Master Gardeners can readily attest that fall doesn’t have to be a time for gardeners to throw mulch on top of the beds and walk away.
A series of free fall gardening classes is scheduled at the Firehouse Friends Community Garden located behind the Mount Airy Fire Department on 439 Rockford St. The classes will be held today and on Sept. 14 and 28 at 3 p.m.
Master Gardener Joy Barlow and Firehouse Friends Community Garden Coordinator Maggie Simmons both said they were excited to offer the class to anyone who is interested. Local master gardeners will give participants hands on demonstrations on how to plant, maintain and harvest in a raised bed vegetable garden.
“The first planting we did in the community garden was last August so our first garden was a fall garden,” said Barlow. She said other topics that will be discussed at the classes will include pest control, both physical and chemical and the basics of garden location and required tools.”
“Volunteers are welcome,” added Simmons. “Anyone can learn more about gardening and be more active by taking part in the garden.” In fact, the group is seeking volunteers to help maintain and harvest in the beds. They also are considering renting some beds for use to families, churches and other groups who would maintain the beds and harvest the produce.
Barlow said that seeing the community come together when the beds were first installed was inspiring. She estimated that it took 45 minutes to assemble the 16 vegetable beds in the garden that was made possible with a grant from Blue Cross Blue Shield.
Barlow said that with the exception of corn, anything a gardener could plant in the spring can, with the proper timing, be planted in the fall. The two said they have been surprised that more have not volunteered to help harvest crops from the beds which include broccoli, cauliflower, kale, mixed greens, carrots, spinach, beets and bok choi.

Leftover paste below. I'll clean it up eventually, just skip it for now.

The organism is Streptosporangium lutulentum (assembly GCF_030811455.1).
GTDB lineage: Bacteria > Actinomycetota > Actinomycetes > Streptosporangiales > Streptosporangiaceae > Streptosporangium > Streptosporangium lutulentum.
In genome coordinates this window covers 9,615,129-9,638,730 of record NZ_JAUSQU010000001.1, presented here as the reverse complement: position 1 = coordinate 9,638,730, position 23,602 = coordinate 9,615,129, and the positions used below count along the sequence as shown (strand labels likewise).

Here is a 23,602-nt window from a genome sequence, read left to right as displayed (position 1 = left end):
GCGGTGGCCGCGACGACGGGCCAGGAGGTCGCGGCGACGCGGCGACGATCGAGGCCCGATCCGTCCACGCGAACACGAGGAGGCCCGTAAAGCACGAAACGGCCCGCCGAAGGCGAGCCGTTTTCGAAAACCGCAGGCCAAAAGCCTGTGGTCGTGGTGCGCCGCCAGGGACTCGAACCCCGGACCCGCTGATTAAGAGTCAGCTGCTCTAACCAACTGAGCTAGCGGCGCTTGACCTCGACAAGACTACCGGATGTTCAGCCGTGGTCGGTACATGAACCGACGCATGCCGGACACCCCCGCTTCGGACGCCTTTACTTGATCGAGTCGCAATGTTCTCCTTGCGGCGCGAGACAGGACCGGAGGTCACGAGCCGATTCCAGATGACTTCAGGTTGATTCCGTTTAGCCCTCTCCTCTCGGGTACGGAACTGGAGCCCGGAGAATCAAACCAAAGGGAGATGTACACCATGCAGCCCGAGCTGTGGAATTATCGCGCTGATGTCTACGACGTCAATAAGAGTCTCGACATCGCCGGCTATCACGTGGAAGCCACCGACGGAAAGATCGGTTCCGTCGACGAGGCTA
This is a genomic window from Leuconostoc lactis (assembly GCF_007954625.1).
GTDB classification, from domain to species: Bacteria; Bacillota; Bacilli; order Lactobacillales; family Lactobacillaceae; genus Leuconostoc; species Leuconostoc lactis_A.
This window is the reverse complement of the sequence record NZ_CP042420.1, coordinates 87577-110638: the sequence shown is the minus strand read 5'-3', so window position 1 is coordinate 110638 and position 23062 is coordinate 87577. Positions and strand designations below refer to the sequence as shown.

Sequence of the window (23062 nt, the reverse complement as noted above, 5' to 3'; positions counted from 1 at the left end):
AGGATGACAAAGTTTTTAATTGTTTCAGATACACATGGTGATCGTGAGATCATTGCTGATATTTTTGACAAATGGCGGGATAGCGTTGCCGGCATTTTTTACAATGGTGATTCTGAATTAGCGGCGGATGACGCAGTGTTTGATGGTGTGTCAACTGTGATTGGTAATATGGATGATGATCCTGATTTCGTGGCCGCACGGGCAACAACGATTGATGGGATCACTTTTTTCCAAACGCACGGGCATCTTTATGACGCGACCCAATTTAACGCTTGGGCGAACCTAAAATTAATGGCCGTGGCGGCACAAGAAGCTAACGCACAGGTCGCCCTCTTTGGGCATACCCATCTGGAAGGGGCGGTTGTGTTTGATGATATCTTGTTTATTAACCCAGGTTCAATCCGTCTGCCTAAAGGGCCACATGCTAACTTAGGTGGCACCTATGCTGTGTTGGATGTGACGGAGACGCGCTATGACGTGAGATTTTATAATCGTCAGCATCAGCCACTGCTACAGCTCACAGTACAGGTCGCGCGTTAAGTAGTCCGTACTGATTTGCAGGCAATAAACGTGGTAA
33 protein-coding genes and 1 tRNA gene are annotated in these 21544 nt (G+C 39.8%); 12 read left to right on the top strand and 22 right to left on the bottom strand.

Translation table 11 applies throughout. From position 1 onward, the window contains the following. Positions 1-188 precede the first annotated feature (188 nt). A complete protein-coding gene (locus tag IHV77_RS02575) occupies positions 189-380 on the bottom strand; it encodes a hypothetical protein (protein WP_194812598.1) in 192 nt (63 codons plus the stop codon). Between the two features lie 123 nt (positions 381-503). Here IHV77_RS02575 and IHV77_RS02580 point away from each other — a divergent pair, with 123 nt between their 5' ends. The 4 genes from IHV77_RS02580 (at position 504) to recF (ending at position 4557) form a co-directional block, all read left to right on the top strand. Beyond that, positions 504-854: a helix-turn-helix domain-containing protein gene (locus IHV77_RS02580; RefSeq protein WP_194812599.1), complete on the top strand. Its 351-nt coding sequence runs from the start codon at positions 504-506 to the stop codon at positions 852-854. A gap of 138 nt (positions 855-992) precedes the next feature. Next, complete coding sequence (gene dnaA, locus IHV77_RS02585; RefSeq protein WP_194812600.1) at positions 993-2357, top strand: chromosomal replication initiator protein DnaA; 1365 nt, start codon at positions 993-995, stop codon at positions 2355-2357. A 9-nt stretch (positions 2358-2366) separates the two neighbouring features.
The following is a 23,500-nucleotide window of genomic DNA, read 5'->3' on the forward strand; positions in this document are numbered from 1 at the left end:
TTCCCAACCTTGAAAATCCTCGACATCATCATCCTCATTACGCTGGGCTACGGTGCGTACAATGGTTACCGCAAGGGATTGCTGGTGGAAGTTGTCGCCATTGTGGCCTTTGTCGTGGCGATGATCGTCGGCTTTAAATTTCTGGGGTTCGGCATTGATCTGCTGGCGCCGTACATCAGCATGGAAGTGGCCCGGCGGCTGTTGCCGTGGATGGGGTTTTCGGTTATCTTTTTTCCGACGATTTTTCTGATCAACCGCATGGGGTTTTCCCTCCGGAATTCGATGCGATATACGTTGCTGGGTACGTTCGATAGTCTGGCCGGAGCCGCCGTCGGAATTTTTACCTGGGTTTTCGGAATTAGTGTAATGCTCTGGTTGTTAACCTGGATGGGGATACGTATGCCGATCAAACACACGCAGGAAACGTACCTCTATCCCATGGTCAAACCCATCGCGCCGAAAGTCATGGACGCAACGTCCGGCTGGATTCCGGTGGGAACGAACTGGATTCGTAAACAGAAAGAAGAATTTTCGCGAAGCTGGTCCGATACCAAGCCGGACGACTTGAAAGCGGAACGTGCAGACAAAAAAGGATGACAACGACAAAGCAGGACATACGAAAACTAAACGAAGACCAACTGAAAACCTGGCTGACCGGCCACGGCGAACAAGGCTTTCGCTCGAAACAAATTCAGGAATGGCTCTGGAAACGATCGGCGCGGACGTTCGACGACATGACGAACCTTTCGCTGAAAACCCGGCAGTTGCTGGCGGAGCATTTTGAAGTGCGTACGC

“It is something to see how people are unaware of how much richer and how much better fresh vegetables taste,” commented Barlow. “They are amazed at the difference … especially carrots.”
They said that working in the community garden does not require a long-term commitment. Persons may work a limited amount of time just for the knowledge and exercise as well as the produce. Much of what has been raised in the beds goes to help local causes. Persons can come and weed for just an hour and take home fresh vegetables for themselves, for instance.
“This (the community garden) is more about fun and as an educational experience,” said Simmons. “Kids are welcome. It’s a good thing for them to learn in the community garden.” She said the garden has sign-in sheets and information in a kiosk at the site to help anyone who wants to weed or harvest in the garden.
Nationwide, gardening has experienced an upsurge of interest because of rising food costs. Using knowledge to make the family garden produce more and to extend the growing season may once again be important, not just a hobby.
Reach David Broyles at email@example.com or 719-1952.